Migrants Are Flocking to the U.S. From All Over the Globe
Category: News & PoliticsVia: 1stwarrior • 4 weeks ago • 23 comments
Hundreds of thousands of migrants from all over the world are making their way to the Southwest border, with U.S. and Mexican authorities reporting a surge in apprehensions of people from Asia and Africa as human smuggling networks widen their reach across the globe.
Arrests at the Southwest border of migrants from China, India and other distant countries, including Mauritania and Senegal, tripled to 214,000 during the fiscal year that ended in September from 70,000 in the previous fiscal year, according to U.S. Customs and Border Protection data. Fewer than 19,000 migrants from Asia and Africa were apprehended in the fiscal year ended September 2021.
“The increase in migration from Asia and Africa is remarkable,” said Enrique Lucero, head of the migrant support unit of the Tijuana city government, across from San Diego. “These days, we are dealing with 120 nationalities and 60 different languages.”
Travelers say they exchange information and share videos of U.S.-bound routes on Tik Tok and Facebook
, while smugglers offer lodging and travel agencies advertise transport services. Most Asian and African migrants make multiple airport stopovers in what are coming to be known as “donkey flights” to reach countries such as Brazil, Ecuador or Nicaragua, which have few or no visa requirements for some nationalities.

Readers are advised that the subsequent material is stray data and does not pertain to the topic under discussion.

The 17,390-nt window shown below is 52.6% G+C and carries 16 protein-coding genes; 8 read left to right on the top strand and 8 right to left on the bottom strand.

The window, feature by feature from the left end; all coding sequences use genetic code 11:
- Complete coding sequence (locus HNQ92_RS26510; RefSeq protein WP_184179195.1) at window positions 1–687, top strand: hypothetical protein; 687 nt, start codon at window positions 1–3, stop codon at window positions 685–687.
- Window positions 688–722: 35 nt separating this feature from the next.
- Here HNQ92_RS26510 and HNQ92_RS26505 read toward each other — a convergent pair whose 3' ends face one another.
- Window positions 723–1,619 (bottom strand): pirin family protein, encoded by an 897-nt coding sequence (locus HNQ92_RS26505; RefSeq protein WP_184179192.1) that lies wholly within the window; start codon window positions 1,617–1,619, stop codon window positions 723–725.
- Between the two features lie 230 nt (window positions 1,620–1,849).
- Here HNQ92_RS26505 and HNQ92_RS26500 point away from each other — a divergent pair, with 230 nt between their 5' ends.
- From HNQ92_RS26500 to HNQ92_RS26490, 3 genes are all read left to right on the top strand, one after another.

Once they set foot in Latin America, they move north in buses or cars and stay at hotels booked by smuggling organizations . Many wear bracelets similar to those of an all-inclusive resort, with inscriptions that identify the organization that coordinated and charged them for the trip, Mexican authorities say.
For the second year in a row, arrests by the Border Patrol at the U.S. Southern border surpassed two million . Most of them, almost nine out of 10 apprehensions, are of migrants from Latin America and the Caribbean . But the surge in so-called extracontinental migrants poses a challenge for the U.S. because deporting migrants to Africa and Asia is time-consuming, expensive and sometimes not possible.
Mohamed Aweineny, a 30-year-old Mauritanian who made his living as a driver, left Mauritania Sept. 3. He followed a route from West Africa to Turkey, and on to Colombia before flying to Nicaragua.
“I followed the internet to learn how to get to America without a visa,” he said.